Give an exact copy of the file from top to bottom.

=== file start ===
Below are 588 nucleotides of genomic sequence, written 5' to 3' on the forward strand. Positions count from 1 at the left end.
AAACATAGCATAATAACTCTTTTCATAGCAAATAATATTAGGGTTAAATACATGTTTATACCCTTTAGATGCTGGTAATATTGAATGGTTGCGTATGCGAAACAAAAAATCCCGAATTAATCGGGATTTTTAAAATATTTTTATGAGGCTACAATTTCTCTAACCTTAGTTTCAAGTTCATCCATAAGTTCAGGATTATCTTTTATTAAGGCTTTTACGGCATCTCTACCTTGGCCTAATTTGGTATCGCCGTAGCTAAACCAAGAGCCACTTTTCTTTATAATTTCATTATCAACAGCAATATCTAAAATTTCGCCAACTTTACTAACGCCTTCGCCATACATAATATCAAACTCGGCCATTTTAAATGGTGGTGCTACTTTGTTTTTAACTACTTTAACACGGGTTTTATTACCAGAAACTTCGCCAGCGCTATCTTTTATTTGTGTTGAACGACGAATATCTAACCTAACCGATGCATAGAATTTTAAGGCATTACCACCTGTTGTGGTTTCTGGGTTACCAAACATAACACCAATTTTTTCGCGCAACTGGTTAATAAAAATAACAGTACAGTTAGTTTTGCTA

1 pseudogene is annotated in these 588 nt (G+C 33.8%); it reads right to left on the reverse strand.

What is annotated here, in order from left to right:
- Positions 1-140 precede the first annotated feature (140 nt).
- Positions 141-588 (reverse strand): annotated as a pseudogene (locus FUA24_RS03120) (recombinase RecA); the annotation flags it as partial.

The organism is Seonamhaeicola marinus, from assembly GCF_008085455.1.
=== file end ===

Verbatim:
Below are 588 nucleotides of genomic sequence, written 5' to 3' on the forward strand. Positions count from 1 at the left end.
AAACATAGCATAATAACTCTTTTCATAGCAAATAATATTAGGGTTAAATACATGTTTATACCCTTTAGATGCTGGTAATATTGAATGGTTGCGTATGCGAAACAAAAAATCCCGAATTAATCGGGATTTTTAAAATATTTTTATGAGGCTACAATTTCTCTAACCTTAGTTTCAAGTTCATCCATAAGTTCAGGATTATCTTTTATTAAGGCTTTTACGGCATCTCTACCTTGGCCTAATTTGGTATCGCCGTAGCTAAACCAAGAGCCACTTTTCTTTATAATTTCATTATCAACAGCAATATCTAAAATTTCGCCAACTTTACTAACGCCTTCGCCATACATAATATCAAACTCGGCCATTTTAAATGGTGGTGCTACTTTGTTTTTAACTACTTTAACACGGGTTTTATTACCAGAAACTTCGCCAGCGCTATCTTTTATTTGTGTTGAACGACGAATATCTAACCTAACCGATGCATAGAATTTTAAGGCATTACCACCTGTTGTGGTTTCTGGGTTACCAAACATAACACCAATTTTTTCGCGCAACTGGTTAATAAAAATAACAGTACAGTTAGTTTTGCTA

1 pseudogene is annotated in these 588 nt (G+C 33.8%); it reads right to left on the reverse strand.

What is annotated here, in order from left to right:
- Positions 1-140 precede the first annotated feature (140 nt).
- Positions 141-588 (reverse strand): annotated as a pseudogene (locus FUA24_RS03120) (recombinase RecA); the annotation flags it as partial.

The organism is Seonamhaeicola marinus, from assembly GCF_008085455.1.